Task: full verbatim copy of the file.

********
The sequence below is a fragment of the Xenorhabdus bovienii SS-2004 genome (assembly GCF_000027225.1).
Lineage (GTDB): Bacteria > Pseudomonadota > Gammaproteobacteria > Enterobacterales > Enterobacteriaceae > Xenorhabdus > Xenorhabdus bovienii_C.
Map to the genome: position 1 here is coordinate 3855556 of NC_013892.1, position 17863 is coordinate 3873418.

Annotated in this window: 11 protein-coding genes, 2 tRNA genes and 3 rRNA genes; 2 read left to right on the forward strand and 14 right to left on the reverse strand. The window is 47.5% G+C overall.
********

The sequence below is a fragment of the Xenorhabdus bovienii SS-2004 genome (assembly GCF_000027225.1).
Lineage (GTDB): Bacteria > Pseudomonadota > Gammaproteobacteria > Enterobacterales > Enterobacteriaceae > Xenorhabdus > Xenorhabdus bovienii_C.
Map to the genome: position 1 here is coordinate 3855556 of NC_013892.1, position 17863 is coordinate 3873418.

Annotated in this window: 11 protein-coding genes, 2 tRNA genes and 3 rRNA genes; 2 read left to right on the forward strand and 14 right to left on the reverse strand. The window is 47.5% G+C overall.